Palestinian medical officials said that at least 12 civilians have been killed this morning. Some of the heaviest fighting was reported to be east of Gaza City, in the Zeitoun district, where three Palestinian children were killed by an Israeli tank shell. Israeli forces also killed seven members of a Palestinian family in a strike on their home in Beach refugee camp...
Palestinians flooded into the heart of Gaza City in the hope of finding shelter, but they faced a mounting humanitarian crisis. The UN said all hospitals in the city, straining to deal with hundreds of wounded Palestinians over the past few days, had been without mains electricity for 48 hours and were depending on back-up generators, which were close to failing....
As Israeli forces pushed into the towns of Beit Hanoun, Beit Lahiya and Jabalya in northern Gaza, the civilian toll among Palestinians rose rapidly. Five died on Sunday when an Israeli artillery shell landed in Palestinian Square, a shopping centre in central Gaza City; five more were killed outside a mosque in northern Gaza. The dead also included a Palestinian paramedic working for an Oxfam-funded organisation after an ambulance was hit by an Israeli shell in Beit Lahiya. The paramedic was working for the Union of Health Work Committees. Another paramedic lost his foot and the ambulance driver was injured in the same incident. The paramedics were trying to help evacuate an injured person in the Beit Lahiya area, when the shell struck the ambulance, Oxfam said.
John Prideaux-Brune, Oxfam's country director for Israel and Palestine, speaking from Jerusalem, said: "The incident shows yet again that trying to fight a military campaign in the densely populated streets and alleys of the Gaza Strip will inevitably lead to civilian casualties."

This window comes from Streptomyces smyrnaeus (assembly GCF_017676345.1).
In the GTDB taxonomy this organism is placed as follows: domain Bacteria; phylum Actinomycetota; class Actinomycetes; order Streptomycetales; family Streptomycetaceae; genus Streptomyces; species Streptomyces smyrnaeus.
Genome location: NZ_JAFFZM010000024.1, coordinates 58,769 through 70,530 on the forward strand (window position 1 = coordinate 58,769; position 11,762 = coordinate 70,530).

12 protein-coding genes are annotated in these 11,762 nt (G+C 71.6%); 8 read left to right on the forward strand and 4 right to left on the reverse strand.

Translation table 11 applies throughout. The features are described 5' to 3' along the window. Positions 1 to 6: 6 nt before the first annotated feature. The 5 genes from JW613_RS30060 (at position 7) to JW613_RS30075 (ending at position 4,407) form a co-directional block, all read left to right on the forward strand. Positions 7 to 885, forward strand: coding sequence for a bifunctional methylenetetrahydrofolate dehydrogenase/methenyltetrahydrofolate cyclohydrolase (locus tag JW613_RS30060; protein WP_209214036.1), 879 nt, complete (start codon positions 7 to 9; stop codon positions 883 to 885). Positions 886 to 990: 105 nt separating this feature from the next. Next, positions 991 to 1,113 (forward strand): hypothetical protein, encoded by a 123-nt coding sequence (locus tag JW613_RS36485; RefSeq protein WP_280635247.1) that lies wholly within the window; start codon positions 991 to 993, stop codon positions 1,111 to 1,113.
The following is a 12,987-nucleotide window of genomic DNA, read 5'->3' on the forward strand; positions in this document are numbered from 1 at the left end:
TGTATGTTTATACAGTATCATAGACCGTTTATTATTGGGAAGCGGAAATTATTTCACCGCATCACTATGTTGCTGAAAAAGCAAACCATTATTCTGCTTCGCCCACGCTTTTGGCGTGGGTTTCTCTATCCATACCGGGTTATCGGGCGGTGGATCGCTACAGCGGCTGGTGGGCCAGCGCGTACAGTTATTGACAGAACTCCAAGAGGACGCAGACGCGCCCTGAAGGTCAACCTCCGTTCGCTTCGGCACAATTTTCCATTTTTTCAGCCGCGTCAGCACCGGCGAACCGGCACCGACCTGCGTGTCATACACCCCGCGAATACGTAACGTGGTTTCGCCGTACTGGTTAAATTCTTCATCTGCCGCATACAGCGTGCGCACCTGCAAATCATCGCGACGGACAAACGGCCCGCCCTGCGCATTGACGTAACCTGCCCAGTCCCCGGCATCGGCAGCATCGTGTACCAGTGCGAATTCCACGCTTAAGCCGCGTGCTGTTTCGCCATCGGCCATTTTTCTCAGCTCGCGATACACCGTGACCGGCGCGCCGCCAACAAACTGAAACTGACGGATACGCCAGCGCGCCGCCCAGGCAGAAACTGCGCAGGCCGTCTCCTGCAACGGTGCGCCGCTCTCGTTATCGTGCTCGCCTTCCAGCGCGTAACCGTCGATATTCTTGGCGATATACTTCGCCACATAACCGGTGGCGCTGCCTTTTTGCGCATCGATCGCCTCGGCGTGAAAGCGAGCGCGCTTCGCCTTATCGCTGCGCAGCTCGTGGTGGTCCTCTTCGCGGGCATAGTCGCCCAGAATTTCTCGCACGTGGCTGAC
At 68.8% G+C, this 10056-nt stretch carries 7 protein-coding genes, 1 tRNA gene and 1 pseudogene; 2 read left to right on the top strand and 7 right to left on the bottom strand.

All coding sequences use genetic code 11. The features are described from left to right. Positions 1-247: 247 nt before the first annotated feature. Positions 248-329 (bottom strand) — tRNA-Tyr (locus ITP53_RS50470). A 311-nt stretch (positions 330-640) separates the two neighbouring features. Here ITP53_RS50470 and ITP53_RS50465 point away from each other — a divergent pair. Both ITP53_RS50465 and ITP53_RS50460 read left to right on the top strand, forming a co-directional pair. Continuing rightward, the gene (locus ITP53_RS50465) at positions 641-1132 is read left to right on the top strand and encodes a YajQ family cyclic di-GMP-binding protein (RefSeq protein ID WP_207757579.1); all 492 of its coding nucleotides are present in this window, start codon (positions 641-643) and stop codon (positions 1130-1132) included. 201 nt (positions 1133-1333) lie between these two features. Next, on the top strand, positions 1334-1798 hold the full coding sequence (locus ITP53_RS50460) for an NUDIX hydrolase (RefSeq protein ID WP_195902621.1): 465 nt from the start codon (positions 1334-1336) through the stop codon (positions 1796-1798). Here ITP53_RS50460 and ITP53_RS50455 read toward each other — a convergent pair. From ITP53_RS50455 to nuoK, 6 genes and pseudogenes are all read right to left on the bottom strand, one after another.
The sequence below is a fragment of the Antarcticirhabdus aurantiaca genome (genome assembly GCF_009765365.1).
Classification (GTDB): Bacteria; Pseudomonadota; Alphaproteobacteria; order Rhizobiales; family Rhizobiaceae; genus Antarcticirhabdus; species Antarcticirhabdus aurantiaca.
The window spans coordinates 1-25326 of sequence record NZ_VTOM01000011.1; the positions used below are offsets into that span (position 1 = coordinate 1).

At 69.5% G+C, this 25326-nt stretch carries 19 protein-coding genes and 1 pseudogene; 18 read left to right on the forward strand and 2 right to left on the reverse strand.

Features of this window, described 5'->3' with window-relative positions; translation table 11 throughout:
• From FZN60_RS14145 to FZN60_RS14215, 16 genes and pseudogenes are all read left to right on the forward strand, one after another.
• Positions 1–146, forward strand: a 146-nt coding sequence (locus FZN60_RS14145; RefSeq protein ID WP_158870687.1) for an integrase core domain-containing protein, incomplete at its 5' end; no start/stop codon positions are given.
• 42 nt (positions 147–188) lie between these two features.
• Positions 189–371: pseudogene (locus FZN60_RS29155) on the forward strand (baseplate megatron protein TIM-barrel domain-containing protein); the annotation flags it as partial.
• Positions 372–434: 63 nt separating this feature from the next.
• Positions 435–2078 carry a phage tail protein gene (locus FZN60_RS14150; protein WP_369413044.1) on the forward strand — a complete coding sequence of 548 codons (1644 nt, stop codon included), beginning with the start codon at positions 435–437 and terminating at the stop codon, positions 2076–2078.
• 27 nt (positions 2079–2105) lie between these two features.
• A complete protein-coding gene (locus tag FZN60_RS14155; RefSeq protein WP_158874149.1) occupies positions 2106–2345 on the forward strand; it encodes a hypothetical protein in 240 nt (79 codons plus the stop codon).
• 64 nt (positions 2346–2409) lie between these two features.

The charity said the ground offensive was preventing urgently needed supplies of medicine, food, water and fuel from reaching 1.5 million Palestinians. Prideaux-Brune said: "Hospitals in Gaza are overflowing with dead and wounded while facing severe shortages of essential medical supplies and spare parts."
The story notes that the population of Gaza is more than 1.5 million -- more than half of them children -- packed into an area a little more than twice the size of Washington D.C. Here, one the world's most powerful militaries is attacking from land, sea and air, with bombers, missiles, artillery and chemical weapons. The result is inevitable: a "pipeline of blood," as Gideon Levy notes in Haaretz (via the Angry Arab):
The legend, lest it be a true story, tells of how the late mathematician, Professor Haim Hanani, asked his students at the Technion to draw up a plan for constructing a pipe to transport blood from Haifa to Eilat. The obedient students did as they were told. Using logarithmic rulers, they sketched the design for a sophisticated pipeline. They meticulously planned its route, taking into account the landscape's topography, the possibility of corrosion, the pipe's diameter and the flow calibration. When they presented their final product, the professor rendered his judgment: You failed. None of you asked why we need such a pipe, whose blood will fill it, and why it is flowing in the first place.